J: In many of your videos you talk about sample clearance. As a hip hop producer is clearing samples something you have to deal with on a regular basis?
P: It’s not really something I have to deal with period, but I do have to deal with questions about sample clearance. There’s so much misinformation about sampling out there and some of it has become almost folklore in the producer community. For example, the idea that a sample doesn’t need to be cleared if it’s under 6 seconds– That’s a myth that so many of us believe. So there’s a need for that information.
J: How has sample clearing affected you as a producer today vs. in the past?
P: Since I’ve started making beats, the sampling laws haven’t changed. But what is new is that musicians are now creating collections of music that sound like vintage soul or progressive rock, the stuff producers love to sample, and selling them or giving them to producers to use in their beats. Guys like Frank Dukes and GKoop are doing this and creating some amazing records.
J: What advice do you give to other producers about sample clearance?
P: To stop worrying so much about it because it’s likely never going to be your responsibility to go through the process… But learn what that process involves.
J: What are some common misconceptions about clearing samples that you have had to tirelessly argue over?
P: People think producers clear samples before selling beats, for example. That’s the number 1 misconception I hear. And it doesn’t make sense because if an artist is being sampled, they will more likely object to the lyrics in the song than the beat itself, which is to say that the entire song has to be cleared. That’s one reason why labels and not producers take charge on sample clearance.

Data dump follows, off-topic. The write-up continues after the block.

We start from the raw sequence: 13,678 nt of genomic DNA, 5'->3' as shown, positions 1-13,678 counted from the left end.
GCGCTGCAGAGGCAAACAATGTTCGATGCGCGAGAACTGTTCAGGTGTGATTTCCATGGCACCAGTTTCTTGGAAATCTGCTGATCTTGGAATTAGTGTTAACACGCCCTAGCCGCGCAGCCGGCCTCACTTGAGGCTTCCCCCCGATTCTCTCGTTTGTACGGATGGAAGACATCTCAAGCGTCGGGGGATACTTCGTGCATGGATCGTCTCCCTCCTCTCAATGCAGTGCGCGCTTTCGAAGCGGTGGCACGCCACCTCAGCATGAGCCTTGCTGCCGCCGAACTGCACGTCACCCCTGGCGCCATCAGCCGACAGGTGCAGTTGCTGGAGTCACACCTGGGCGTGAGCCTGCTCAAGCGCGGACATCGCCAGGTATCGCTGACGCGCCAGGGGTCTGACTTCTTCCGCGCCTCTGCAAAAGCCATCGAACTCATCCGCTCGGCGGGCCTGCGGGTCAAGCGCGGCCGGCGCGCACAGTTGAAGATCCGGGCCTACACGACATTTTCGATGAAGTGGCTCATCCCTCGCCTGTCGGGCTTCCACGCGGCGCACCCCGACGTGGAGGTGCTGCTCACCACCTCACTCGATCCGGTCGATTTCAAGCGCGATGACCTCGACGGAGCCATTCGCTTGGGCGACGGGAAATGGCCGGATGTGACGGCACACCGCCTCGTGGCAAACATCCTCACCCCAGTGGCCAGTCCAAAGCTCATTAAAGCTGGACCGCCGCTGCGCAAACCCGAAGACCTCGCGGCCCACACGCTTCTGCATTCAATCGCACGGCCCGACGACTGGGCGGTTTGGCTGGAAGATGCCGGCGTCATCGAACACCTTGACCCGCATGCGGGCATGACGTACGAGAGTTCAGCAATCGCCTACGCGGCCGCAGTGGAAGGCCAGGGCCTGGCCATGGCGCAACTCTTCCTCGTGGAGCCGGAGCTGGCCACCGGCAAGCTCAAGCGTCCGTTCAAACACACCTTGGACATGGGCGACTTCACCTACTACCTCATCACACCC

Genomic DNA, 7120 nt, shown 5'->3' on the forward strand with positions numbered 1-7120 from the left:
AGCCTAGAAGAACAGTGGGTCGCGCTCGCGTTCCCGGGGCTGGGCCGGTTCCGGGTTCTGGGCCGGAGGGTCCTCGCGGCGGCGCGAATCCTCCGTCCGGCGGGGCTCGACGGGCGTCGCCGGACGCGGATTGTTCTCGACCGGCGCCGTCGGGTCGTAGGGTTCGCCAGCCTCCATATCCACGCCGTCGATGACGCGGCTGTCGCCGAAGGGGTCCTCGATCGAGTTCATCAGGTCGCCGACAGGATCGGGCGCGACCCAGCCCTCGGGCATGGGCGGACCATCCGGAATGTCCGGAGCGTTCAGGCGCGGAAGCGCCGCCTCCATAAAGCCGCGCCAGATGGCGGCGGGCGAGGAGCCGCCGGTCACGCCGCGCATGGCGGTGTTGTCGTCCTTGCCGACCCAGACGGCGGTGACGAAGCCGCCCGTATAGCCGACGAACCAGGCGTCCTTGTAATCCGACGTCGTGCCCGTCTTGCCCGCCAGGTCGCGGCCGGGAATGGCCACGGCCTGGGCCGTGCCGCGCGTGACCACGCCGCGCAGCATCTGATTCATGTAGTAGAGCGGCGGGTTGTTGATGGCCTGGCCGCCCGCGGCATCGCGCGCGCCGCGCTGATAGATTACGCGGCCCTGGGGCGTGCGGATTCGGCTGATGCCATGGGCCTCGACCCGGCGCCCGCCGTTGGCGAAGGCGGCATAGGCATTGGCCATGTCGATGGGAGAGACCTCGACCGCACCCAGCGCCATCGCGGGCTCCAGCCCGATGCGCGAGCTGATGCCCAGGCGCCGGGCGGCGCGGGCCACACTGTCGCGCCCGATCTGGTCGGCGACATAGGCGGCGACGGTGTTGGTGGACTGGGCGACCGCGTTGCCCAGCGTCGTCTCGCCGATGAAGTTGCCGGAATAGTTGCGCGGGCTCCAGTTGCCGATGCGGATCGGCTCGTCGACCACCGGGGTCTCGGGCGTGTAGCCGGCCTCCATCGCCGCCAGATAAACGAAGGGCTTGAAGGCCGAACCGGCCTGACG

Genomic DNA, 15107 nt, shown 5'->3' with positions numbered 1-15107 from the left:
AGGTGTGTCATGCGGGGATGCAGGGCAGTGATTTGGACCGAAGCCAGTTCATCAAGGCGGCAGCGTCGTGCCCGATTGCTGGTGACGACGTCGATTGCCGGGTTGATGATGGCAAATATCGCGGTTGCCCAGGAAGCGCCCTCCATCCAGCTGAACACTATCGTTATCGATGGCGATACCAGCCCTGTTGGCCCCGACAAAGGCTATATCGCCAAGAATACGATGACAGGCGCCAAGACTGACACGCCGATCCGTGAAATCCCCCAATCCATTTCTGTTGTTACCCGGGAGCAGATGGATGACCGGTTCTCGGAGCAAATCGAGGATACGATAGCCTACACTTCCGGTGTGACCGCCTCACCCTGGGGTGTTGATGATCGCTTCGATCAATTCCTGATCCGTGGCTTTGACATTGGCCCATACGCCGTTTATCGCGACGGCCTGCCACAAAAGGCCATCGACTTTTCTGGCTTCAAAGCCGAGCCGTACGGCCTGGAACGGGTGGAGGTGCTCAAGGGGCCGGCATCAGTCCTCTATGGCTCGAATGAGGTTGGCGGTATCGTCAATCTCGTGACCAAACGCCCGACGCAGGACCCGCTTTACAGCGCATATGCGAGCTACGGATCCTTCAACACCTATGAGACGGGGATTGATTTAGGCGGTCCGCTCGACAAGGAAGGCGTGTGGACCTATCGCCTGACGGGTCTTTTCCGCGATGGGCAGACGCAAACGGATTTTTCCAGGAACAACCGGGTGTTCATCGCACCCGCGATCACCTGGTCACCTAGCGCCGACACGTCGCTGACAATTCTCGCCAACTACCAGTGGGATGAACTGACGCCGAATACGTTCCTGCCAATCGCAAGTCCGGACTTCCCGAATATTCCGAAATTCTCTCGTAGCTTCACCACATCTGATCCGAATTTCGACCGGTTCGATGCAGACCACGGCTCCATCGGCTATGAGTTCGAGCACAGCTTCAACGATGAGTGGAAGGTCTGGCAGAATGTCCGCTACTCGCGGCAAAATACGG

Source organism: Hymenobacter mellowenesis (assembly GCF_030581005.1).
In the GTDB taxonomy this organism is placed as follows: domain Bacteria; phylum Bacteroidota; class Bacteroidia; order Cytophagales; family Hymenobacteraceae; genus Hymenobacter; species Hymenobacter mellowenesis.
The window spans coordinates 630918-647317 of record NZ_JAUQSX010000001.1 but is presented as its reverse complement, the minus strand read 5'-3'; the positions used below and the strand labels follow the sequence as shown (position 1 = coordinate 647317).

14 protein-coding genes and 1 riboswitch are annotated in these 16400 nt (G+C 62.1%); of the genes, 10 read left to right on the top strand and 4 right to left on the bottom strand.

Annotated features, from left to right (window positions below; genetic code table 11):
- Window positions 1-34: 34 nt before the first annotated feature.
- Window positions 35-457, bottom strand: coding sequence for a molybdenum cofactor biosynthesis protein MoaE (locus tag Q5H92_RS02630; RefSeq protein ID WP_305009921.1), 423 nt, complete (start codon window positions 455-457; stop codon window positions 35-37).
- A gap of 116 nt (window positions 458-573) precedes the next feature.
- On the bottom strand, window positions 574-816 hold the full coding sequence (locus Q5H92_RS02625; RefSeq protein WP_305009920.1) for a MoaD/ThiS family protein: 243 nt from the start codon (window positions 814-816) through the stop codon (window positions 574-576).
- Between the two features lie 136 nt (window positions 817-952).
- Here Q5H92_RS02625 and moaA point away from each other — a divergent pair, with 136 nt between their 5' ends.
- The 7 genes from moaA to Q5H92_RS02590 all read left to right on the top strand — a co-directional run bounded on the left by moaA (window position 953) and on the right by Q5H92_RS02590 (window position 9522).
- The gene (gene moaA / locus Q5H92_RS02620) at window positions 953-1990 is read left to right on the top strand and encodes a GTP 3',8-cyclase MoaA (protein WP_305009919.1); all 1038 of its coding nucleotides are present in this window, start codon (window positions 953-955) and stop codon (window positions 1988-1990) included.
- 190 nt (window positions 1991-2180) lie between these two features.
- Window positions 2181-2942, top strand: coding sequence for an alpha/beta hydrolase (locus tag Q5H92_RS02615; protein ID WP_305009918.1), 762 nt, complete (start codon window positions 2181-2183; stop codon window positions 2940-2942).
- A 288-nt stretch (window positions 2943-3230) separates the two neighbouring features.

J: How does sample clearance affect advances and royalties?
P: It depends. But usually, a sample costs a few thousand to clear. So any money owed to the producer from their album sales royalties will cover that clearance fee. And sampling can affect your publishing splits, so you may not get any performance royalties from a song you produced if it contains a sample.
J: Who deals with clearing a sample at the Major Label level?
P: The label and possibly a third party sample clearance specialist.
J: In one of your videos you talk about the word “publish”. What is the confusion artists seem to have with that word?
P: I wish I knew so I could end the conversation. I guess people don’t realize that “publishing” literally just means “to make public.” So when a person steals a song or a beat and puts it on Soundcloud or YouTube without permission, they’re violating the law. They’re publishing the intellectual property of others. This isn’t to be confused with publishing as in performing rights organizations. That’s a source of some conflation and confusion as well I imagine.
J: What is the difference between copyrighting and publishing?
P: Copyright has to do with legal ownership of a master recording whereas publishing has to do with ownership of the musical components– lyrics, melodies, notes– of a song.
J: When is copyrighting your music important?
P: Copyrighting music protects you from being liable for certain legal fees if somebody steals your music and you sue them. So it really depends.
J: What steps can an artist take to protect their music from theft?
P: I think preparedness is the best method. Theft can’t be prevented these days, but you can file DMCA claims easily when your music is published without your consent, for example.
J: How much should someone pay for a beat? What if it contains a sample?
P: They should pay a lot. The sample shouldn’t affect the price of the beat. I mean, honestly, I think all parties should be reasonable and meet one another halfway. A producer who made their first beat shouldn’t ask for $1500 from a local artist and an accomplished producer shouldn’t expect an unsigned artist to give them a huge advance. But nobody should be devalued either.
J: How much do you charge for a beat? (major label vs. independent / leases vs. ownership)
P: It depends, but I’ll say this: There’s a HUGE difference between what a major label pays me and what an unsigned artist pays me. I’m realistic.
J: Is it important to have an entertainment lawyer?
P: Absolutely. People are out here signing all types of crazy contracts that really hurt them in the long run. They need somebody who can explain it all to them.
J: Has it become commonplace for producers to undercut each other? Do you believe undercutting has affected your sales as a producer?